In 1997, he appeared as a contestant on the BBC Two revised version of the ITV quiz show "Blockbusters", which was hosted by Michael Aspel.
Has said that he does not like having jokes and comments made about his height.
Was on UK Game show Blockbusters before he made it big. It was incorporated into a scene in The Office (UK) with a character who had been on Blockbusters.
Personal Quotes (5)
"I wouldn't mind being a divine dictator and having a stab at running China. You know the concept that if everyone in China jumps up and down at the same time it'd start a tidal wave that'd destroy America? I'd phone the U.S. President and say 'We're all on the great wall of China and we're going to jump off unless you send us the girls from The O.C. (2003)'".
It's in line with the films me and Ricky like watching - Diner (1982), Saturday Night Fever (1977), Stand by Me (1986). Films about small lives but big emotions. We're not interested in zany comedy movies or doing science fiction satires. We made the kind of film we want to see. We also love a Bruce Springsteen song called Thunder Road, which has got a line about 'it's a town full of losers and we're pulling out of here to win'. We wanted to capture that emotion. (On Cemetery Junction (2010))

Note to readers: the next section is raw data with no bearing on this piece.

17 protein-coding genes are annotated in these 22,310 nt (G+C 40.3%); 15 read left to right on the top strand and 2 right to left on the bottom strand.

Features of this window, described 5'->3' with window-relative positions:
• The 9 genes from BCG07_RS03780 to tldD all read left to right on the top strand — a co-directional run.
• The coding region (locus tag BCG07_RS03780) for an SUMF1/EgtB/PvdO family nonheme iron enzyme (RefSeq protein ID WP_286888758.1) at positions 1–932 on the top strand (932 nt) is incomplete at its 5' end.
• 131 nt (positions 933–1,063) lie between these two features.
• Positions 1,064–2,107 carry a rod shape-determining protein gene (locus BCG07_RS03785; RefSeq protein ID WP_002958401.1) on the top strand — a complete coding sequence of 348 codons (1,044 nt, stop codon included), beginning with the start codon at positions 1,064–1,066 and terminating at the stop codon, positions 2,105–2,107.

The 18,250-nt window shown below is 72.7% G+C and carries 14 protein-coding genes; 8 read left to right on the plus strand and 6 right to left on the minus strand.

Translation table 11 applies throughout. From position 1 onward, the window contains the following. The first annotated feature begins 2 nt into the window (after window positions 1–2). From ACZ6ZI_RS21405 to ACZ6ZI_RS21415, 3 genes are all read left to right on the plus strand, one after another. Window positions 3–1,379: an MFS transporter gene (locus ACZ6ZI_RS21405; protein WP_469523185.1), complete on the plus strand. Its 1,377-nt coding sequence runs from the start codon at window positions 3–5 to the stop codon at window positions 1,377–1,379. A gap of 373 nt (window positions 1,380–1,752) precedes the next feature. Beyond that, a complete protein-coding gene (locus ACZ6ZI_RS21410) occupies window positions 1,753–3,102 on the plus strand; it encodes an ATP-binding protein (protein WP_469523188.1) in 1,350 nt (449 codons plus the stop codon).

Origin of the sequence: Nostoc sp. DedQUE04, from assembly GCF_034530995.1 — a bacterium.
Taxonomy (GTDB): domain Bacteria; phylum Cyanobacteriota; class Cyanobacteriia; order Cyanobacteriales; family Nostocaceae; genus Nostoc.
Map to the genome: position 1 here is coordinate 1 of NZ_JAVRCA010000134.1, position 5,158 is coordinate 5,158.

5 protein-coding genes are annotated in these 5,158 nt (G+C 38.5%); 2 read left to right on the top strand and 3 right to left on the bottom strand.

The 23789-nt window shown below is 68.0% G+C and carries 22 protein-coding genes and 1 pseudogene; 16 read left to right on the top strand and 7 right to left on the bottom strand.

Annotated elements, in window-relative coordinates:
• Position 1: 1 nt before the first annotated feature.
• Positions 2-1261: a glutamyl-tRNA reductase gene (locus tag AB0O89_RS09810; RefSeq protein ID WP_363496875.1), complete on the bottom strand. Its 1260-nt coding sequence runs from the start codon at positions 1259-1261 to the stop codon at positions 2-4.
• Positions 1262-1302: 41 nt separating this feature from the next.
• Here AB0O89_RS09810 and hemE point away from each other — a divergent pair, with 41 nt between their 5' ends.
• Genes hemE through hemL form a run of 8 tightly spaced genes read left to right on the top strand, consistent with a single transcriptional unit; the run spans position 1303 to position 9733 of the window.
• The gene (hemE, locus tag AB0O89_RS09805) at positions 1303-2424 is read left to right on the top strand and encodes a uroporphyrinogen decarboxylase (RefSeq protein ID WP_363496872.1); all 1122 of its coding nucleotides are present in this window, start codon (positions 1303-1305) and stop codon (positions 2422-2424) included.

When I was a teenager I met a comedian who I admired and he was very rude to me. That's why when people come up to me I try not to be rude. I don't want to name who he is but it really put me off watching his stuff since.
My father was a plumber and I remember him coming home when I was 16 and telling me he hated his job and I shouldn't do it. I'm sure there are people who love being plumbers or working in offices and that's great - there's lots of jobs which might be considered mundane which people take great satisfaction from doing. We're presenting characters who have jobs they don't enjoy and that aren't fulfilling them and ask if they're going to do anything about it. It's not interesting to do a story about happy people in a happy place. Extras (2005) was about people in showbusiness who weren't happy doing that either.
I don't know what I'm supposed to do with a review, it's a bit late, they should have got in touch before we made it. I read reviews when The Office (2001) first happened but it doesn't matter if everyone loves it or everyone hates it, there's nothing I can do about it. If you're sitting in an edit suite trying to make the end of a film work you're not thinking: 'I wonder what the guy from The Telegraph's going to think.' You're working on instinct.